During a recent Genesis middle school meeting, I asked the kids about what they look for in an ideal pastor. On the off chance Thomas needed to go on a quick impromptu theological mission to Barcelona and we needed a short-term replacement, what would you look for in a candidate?
There was a moment’s hesitation and then the qualifications came flying in. “They need to be nice.” “They should be a dog person.” “They should show us how to be Christian.” “I wanna be happy to see them.” “They should wear bow-ties.” “They should remember people’s names.”
Later, I mentioned to Carolyn that one of the girls pointed out that everyone had just ended up describing Thomas.
After a little dip in the conversation, one of them said “I guess, they just need to be a good Christian.”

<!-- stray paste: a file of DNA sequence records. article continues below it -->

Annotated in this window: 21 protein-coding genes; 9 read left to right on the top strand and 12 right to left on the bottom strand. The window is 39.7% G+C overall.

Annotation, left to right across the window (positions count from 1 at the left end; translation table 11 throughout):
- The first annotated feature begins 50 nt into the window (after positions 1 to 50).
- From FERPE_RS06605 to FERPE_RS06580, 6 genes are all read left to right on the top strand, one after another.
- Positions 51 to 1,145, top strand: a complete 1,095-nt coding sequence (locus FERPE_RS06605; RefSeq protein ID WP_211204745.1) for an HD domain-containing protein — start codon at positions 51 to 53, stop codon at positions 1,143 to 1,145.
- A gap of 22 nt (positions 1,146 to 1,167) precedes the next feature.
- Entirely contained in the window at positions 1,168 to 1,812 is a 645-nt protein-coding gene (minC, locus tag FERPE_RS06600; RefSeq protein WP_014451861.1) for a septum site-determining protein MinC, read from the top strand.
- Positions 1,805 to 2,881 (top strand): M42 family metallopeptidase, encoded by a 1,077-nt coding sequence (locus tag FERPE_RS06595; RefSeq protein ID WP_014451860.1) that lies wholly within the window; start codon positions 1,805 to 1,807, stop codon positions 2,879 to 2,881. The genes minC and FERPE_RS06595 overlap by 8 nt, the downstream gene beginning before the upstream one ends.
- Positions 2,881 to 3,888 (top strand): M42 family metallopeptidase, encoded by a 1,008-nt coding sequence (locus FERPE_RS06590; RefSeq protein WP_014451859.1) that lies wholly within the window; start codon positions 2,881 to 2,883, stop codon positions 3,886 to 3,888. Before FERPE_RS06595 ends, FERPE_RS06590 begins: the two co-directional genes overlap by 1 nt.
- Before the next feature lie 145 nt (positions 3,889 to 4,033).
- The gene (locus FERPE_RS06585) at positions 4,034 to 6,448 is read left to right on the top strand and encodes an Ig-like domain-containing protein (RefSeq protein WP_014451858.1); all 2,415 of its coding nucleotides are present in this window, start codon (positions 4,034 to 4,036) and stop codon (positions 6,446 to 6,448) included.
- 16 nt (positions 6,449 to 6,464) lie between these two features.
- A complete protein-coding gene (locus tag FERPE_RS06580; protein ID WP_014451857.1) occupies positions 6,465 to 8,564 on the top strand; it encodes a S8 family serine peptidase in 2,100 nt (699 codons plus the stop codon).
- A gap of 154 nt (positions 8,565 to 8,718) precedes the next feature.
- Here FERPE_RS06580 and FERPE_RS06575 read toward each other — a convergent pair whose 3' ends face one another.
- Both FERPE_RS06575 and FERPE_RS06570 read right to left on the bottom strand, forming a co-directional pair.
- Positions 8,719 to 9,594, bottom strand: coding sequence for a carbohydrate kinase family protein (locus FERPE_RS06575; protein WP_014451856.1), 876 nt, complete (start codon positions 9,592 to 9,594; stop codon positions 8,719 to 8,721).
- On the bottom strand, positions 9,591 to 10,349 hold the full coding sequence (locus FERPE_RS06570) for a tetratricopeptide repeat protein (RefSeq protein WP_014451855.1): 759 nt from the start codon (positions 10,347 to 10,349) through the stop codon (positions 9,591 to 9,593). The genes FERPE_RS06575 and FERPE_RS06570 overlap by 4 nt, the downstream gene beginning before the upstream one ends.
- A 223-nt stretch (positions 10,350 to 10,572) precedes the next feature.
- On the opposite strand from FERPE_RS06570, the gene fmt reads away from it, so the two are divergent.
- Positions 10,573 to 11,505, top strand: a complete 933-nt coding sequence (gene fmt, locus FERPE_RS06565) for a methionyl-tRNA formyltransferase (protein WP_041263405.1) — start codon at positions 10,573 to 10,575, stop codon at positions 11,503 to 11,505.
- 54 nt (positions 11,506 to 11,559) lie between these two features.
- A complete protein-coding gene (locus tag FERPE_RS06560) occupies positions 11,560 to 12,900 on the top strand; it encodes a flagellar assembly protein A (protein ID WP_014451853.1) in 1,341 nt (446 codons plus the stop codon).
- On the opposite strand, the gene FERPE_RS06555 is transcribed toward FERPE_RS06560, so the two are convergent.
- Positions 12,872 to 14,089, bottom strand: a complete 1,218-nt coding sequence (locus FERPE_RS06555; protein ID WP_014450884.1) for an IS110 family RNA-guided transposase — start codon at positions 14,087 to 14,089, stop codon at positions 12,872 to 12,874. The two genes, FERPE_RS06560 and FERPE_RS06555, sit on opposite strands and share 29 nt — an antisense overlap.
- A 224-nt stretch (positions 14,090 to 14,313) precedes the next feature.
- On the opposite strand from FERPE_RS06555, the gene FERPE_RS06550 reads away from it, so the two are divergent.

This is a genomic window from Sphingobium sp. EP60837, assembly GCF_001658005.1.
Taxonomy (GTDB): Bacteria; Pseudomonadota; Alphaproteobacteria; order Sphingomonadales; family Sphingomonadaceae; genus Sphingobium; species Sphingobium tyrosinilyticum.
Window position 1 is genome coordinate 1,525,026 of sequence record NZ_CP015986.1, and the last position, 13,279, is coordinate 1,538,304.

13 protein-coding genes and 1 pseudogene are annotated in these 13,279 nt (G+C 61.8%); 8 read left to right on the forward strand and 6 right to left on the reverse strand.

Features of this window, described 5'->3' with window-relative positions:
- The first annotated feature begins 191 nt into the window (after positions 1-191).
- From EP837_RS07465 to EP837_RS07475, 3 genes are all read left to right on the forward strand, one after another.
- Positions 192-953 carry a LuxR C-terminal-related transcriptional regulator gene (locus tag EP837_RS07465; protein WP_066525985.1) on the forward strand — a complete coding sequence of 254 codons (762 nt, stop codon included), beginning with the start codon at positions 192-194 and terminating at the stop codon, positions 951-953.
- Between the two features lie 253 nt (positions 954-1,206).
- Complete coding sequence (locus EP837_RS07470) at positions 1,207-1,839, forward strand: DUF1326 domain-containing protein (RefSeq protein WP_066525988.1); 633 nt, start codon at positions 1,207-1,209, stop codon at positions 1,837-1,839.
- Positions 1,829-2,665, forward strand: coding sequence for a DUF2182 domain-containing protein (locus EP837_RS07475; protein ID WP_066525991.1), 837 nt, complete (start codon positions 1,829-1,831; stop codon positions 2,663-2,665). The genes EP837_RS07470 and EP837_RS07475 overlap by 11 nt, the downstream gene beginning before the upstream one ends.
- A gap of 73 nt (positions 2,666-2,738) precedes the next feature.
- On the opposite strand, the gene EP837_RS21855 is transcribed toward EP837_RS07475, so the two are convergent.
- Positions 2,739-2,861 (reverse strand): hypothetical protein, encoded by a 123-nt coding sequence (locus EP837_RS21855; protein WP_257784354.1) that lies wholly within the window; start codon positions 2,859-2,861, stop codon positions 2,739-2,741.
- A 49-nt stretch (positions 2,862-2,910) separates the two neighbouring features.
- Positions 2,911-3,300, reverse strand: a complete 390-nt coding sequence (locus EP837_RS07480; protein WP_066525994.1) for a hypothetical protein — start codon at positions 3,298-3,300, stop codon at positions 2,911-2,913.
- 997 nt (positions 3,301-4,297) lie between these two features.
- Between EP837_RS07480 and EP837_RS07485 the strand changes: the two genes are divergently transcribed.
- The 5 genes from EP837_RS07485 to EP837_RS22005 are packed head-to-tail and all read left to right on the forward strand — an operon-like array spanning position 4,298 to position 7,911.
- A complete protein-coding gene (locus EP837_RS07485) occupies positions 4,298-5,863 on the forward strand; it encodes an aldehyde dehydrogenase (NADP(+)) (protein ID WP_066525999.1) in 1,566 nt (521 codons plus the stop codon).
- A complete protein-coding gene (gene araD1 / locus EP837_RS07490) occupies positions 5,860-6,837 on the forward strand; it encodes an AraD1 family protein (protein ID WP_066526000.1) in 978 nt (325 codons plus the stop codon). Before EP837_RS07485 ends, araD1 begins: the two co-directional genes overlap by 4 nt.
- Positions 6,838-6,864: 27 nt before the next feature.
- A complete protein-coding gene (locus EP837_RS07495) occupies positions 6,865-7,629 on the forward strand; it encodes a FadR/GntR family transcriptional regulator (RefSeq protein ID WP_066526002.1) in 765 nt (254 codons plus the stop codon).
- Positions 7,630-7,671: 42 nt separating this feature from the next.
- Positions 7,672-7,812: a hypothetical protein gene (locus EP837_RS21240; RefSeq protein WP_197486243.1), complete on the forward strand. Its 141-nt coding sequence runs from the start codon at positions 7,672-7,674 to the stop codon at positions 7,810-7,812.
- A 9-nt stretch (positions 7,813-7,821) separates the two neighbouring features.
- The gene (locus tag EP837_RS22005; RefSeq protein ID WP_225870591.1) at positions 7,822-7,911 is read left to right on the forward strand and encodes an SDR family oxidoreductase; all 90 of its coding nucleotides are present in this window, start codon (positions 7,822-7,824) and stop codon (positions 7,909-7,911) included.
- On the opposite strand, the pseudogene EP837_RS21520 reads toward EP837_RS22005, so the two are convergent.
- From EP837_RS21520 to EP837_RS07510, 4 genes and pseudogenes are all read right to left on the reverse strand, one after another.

“What’s a good Christian?”
“If you come to church, if you pray, and if you’re nice to everyone. You also have to do nice things.”
“Do you feel like you’re a good Christian?”
*Laughs* “I don’t know. Sometimes, I guess.”
I find middle schoolers are an easier puzzle to solve than high schoolers. Middle schoolers look for role models in their lives and are quick to point out hypocrisy and inconsistencies.
In an atmosphere like that, it is of the utmost importance than we as a community raise our own standards of stewardship, acceptance, and love to the heights our young ones expect in us.
I can’t tell you how many times I’ve fallen short (well, I can but Sarah says this has to come in under 20,000 words) but I do my utmost to scramble back because there’s a small group of children who think I’m better than I am. And they feel that way about us.
So I’m going to try to be the most Christ-like versions of myself. Even if I don’t feel it all the time, I’m going to put my best foot forward. I hope you’ll join me. Because young eyes are watching.